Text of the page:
New York wine merchants count cost of Hurricane Sandy
- Thursday 1 November 2012
Flooding in the Carey Tunnel (previously the Brooklyn Battery Tunnel) in the financial district of New York. [Yahoo images]
The immense surge of seawater caused by Hurricane Sandy has left a number of low-lying wine merchants and restaurants reeling.
One merchant who took the precaution of emptying his cellars found his efforts were in vain as water levels rose.
And damage to wine stocks in private cellars might be considerable, Michael Yurch at Sherry-Lehmann said. He suggested this may have the effect of ‘pushing the market for collectibles upward.’
Ron Kyle at Dry Dock Wine and Spirits in the waterfront Red Hook neighborhood of Brooklyn said he prepared for the storm by clearing all wine and spirits out of his basement and stacking them on the main floor of his shop.
‘We figured we’d get water in the basement, but we never thought it would come as high as it did. All of those cardboard cases collapsed. It’s a mess in there. We’re out of business for the time being. The building needs structural work.’
At Pasanella & Son, one of the best-rated wine shops in New York City, on the south-east tip of Manhattan, where the sea surge hit hardest, Marco Pasanella said, 'My family and employees are all fine but the store sustained substantial damage.
'We were under six feet of churning water. It just blew through our front door. We scrambled upstairs to look out our window and see the whole street from the Battery [Park area] on up, under water.
'Then five hours later, it was all gone. When we returned, the cases that had been stowed back in the tasting room, above three feet and wrapped in plastic, were strewn in the main store area, like dice.
'But, we were far from the hardest hit,' Pasanella added. 'The neighborhood is a total mess. Next to me, the Paris cafe has beams from the river jammed inside the bar. Everyone's basement's flooded.'
Most of Pasanella's wine is safe, after being moved before the flood, he said. The store should be open in the next few days.
At the Ten Bells wine bar on Broome Street, lower east side of Manhattan - but high enough to miss the flooding, Jose Leao said that all was fine 'except we don't have power'. Speaking on the problems further downtown, he said, 'with our spirit and resilience we will overcome this'.
Others farther from the coast were not hit as hard, but are still lacking electricity. Astor Wine and Spirits’ twitter feed announced that its store would be closed on October 31, due to a power outage, while Morrell Wine Store tweeted that they were open and back in business.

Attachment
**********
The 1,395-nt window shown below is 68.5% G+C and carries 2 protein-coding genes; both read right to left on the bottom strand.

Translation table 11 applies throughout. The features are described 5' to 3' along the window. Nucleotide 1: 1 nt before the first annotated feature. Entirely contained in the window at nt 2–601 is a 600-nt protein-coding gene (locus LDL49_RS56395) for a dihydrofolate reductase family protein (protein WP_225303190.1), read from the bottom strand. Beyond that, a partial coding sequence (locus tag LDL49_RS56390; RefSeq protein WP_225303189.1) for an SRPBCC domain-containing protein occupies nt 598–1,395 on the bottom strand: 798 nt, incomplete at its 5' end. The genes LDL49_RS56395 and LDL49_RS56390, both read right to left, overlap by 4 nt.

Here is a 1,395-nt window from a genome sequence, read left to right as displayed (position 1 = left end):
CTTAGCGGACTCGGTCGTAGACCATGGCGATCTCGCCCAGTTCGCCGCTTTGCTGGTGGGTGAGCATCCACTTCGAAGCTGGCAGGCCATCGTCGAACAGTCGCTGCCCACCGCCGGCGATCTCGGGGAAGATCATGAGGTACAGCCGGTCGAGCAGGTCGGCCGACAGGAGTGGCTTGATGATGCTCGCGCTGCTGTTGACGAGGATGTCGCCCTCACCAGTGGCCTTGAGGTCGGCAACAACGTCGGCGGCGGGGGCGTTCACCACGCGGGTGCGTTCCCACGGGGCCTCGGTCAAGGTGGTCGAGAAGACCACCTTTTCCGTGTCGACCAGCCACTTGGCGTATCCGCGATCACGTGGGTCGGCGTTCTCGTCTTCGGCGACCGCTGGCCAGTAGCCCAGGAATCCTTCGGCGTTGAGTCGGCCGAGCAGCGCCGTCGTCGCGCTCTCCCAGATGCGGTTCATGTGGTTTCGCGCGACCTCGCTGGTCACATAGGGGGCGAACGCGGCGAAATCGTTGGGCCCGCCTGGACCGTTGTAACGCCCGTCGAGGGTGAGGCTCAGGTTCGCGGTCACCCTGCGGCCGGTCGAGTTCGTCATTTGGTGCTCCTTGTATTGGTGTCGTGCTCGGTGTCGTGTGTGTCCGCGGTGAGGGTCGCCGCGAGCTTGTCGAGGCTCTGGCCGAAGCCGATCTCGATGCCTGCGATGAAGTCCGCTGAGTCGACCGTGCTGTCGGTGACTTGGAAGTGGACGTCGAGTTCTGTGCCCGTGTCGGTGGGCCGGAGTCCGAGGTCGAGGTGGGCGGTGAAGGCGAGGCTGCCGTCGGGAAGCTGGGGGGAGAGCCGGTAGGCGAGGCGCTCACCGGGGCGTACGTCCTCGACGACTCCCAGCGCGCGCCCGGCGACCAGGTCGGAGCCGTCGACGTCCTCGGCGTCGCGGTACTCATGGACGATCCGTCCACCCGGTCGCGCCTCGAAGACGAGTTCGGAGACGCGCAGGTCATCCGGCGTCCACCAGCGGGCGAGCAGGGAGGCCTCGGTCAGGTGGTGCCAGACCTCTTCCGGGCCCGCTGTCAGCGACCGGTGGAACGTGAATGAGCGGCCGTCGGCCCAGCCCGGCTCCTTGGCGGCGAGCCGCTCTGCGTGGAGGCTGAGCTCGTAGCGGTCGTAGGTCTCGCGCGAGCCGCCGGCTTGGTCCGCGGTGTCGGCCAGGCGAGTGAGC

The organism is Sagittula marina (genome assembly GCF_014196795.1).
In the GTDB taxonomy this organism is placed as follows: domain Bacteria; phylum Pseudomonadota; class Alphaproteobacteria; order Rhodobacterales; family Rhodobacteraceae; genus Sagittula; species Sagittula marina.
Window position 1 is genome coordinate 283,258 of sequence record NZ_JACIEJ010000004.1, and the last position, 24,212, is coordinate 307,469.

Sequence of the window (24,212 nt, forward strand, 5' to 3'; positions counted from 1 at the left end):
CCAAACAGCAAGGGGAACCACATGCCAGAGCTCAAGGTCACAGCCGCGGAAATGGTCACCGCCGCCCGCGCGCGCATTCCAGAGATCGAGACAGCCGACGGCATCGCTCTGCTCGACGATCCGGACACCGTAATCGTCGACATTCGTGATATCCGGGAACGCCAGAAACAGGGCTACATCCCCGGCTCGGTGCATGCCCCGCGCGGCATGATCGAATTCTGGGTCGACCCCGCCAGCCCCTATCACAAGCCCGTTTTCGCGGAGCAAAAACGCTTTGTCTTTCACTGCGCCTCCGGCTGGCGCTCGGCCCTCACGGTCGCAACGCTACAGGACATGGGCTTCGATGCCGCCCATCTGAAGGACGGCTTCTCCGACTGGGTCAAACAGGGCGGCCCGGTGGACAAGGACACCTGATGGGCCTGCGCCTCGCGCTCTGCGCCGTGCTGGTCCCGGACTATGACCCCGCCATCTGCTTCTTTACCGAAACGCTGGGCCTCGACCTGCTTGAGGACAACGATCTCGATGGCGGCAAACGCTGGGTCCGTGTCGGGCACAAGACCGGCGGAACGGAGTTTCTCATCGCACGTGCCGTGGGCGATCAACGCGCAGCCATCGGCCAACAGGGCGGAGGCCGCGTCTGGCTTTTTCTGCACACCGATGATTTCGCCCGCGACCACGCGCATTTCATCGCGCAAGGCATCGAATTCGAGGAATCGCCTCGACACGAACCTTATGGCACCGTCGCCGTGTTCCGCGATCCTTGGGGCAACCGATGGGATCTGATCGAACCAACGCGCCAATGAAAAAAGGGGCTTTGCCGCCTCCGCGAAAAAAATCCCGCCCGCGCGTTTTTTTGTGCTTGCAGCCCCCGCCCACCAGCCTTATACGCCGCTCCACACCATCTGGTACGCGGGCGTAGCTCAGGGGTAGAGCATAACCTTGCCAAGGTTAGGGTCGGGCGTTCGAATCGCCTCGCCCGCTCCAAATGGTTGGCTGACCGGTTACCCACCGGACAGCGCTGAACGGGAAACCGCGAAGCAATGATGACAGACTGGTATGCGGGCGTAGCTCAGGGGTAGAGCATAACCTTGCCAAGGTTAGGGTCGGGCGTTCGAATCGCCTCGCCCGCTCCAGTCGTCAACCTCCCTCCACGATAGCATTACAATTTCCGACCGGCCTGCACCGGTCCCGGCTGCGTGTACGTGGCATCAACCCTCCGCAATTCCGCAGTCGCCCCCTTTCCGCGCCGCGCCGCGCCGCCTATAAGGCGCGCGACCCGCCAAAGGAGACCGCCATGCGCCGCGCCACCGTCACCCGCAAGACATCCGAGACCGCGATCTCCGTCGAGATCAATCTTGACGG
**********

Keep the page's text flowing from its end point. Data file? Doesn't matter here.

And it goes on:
the larger end of the wine retailing scale, auction house Christie's returned to business as usual yesterday (31 October). 'Our wine warehouse remained powered and dry, so all of the property was kept safe and secure throughout the storm,' a spokesperson told Decanter.com
Mid-town’s Sherry-Lehmann escaped serious damage according to president Michael Yurch. ‘Our key focus at the moment is on our clients and on our team. Roads and bridges have been completely closed, and the mass transit system that brings the majority of our associates to work is still shuttered,’ said Yurch.
He added that the long-term impact of the storm on the wine trade won’t be known for some time. ‘In the short term there will be no way to replace the days of lost sales of everyday business. Going forward however, the number of fine private collections stored in residential cellars and damaged or destroyed is anyone's guess. I'm sure it is a significant amount. What happens to wines damaged in the cosmetic sense but not destroyed?’
He said the impact on the market may be considerable. ‘Will clients with collections wiped out by the storm take their insurance reimbursements and reinvest in wine? I'm sure they will, and slowly that may push the market for collectibles upwards.’
Elsewhere in New York one wine shop reported a surge in business as home-bound customers ordered extra wine to get them through the storm. John Samuel, owner of Breukelen Cellars in Bedford-Stuyvesant told the Brooklyn Daily he delivered at least a dozen cases of wine to Brooklynites ‘hunkered down in their homes’.
‘A lot of our regulars have nowhere to go, so they’re going to hang out with old friends and a bottle of wine,’ he said.
Some bars remained open throughout, with hurricane-themed cocktails being hastily devised.